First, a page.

Racial bias has afflicted virtually every human culture and civilization.  Since it involves questioning the essential worth of fellow human beings, it remains a painful and searing issue. 

Sociologists have never come to agreement on the number of races, let alone what to call them.  The Greek philosopher Aristotle was blunt: Slaves weren’t even members of homo sapiens.  He described them as “human tools.”  That view helped fuel the pseudo-scientific perspective (which could still be found in respectable journals before World War II) that blacks are somehow “less evolved” than white Europeans.  After Charles Darwin’s Origin of Species appeared in 1859, biologists openly speculated that blacks are “savage, barbaric, and lacking restraint, like animals” – evidence that they were losers in Nature’s epic battle of competing species.   

Respectable scientific research has demolished such reasoning.  But myriad websites keep centuries-old biases alive. 

What does scripture say? 

“God created humanity in God’s own image, in the image of God he created them.  Male and female God created them” (Genesis 1:27).  Am I not a man?   The Bible is crystal clear:  All human beings bear the image of the Living God.  That is the essence of our equality. 

The struggle to address the second question, Am I not a brother? represents one of the most painful chapters in American Christianity. 

Generations of preachers (and not exclusively those in the South) have performed exegetical gymnastics searching for verses that might endorse an overt or subtle subjugation of non-white races.  Some have concluded that blacks do not really have souls – at least not souls as pure as those of white Europeans – and are therefore relegated to a second-class standing as sisters and brothers in Christ.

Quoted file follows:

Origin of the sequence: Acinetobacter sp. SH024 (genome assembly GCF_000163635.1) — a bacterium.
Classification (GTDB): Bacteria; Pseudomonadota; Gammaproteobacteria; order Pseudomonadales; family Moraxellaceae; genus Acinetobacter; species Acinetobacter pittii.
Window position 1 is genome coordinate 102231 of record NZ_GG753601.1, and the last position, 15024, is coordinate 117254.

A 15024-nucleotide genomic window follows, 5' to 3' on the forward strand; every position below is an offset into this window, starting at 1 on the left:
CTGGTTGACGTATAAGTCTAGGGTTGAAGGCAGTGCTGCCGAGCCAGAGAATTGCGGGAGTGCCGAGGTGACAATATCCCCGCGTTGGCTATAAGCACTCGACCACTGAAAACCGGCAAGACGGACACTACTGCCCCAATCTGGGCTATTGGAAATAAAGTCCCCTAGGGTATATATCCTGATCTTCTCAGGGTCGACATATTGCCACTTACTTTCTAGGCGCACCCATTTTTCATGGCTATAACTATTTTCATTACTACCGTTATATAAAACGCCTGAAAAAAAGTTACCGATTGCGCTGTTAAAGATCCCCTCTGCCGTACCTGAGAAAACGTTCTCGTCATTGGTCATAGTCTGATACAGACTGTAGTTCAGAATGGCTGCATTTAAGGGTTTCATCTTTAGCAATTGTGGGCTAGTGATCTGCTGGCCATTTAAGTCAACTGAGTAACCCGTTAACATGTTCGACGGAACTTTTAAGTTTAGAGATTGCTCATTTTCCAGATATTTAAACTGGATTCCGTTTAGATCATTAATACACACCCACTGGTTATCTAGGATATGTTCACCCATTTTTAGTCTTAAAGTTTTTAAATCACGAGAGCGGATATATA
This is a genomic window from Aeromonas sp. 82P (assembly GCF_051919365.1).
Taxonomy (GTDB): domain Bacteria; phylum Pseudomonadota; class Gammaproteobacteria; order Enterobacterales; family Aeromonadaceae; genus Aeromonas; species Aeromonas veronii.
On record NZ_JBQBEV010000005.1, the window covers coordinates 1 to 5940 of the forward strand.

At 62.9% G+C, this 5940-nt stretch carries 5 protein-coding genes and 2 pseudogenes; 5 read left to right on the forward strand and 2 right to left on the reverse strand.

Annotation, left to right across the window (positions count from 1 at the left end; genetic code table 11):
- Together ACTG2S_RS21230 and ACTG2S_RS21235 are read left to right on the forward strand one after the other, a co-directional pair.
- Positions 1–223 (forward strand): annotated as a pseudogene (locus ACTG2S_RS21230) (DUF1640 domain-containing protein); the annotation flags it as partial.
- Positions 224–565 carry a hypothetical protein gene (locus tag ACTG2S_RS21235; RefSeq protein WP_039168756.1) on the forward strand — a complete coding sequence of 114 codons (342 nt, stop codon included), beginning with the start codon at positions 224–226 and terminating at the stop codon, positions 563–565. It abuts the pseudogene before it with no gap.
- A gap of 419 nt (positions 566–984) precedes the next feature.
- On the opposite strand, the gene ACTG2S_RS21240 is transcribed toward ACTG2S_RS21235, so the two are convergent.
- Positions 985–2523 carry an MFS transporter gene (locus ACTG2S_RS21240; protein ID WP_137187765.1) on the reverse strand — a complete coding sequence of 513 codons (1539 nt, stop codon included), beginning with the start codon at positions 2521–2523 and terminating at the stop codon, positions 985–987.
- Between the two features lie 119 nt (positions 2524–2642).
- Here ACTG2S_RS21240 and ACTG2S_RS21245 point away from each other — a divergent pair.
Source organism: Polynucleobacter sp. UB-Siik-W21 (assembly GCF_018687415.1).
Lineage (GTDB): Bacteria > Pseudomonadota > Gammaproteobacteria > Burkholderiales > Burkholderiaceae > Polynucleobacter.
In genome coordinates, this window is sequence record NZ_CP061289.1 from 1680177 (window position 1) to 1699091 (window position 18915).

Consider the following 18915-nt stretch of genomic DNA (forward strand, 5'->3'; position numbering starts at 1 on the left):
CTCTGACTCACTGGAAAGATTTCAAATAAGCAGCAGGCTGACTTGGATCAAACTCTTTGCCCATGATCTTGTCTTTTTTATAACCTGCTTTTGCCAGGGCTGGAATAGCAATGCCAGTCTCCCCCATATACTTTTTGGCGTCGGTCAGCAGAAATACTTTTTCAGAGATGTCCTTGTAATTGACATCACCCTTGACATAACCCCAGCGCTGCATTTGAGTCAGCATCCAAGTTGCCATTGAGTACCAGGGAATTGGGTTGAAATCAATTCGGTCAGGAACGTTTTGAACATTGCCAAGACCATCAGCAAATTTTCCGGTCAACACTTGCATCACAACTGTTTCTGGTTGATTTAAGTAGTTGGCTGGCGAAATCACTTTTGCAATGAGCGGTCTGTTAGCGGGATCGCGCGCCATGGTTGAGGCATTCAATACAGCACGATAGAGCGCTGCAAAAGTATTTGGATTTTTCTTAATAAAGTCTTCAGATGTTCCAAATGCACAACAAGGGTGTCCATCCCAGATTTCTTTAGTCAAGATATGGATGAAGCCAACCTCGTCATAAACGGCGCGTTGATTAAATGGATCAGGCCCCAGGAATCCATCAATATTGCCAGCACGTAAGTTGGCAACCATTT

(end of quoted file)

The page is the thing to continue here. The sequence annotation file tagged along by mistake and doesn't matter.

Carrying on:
Is there slavery in the Bible?  Absolutely.  It’s estimated that one-third of those who lived in the Mediterranean world of the first century were slaves, and another one-third were former slaves.  It seemed inconceivable that the Roman Empire could ever go forward without slave labor.

But there’s a world of difference between what the Bible reports and what it endorses

The Good News of Jesus planted seeds – specifically, a vision of a world in which humanity’s traditional dividing lines would one day be erased within a new kind of community.  “There is neither Jew nor Gentile, slave nor free, nor is there male and female, for you are all one in Christ Jesus” (Galatians 3:28). 

We are still far from the fulfillment of that vision.  It’s taken a long time for the seeds to grow and flourish.  But it is beyond dispute that Jesus has done more to liberate women than any other religious leader.  And while certain preachers have indeed stoked the fires of racial bias, those who ultimately won the historical fight to abolish slavery were almost all motivated by their loyalty to Christ. 

Josiah Wedgwood’s question still stands: Am I not a man and a brother?

Scripture resoundingly says, “Yes and Yes.” 

It may be that God’s greatest work in our hearts and through our hands will be to help sweep away even the need for such a question in the future.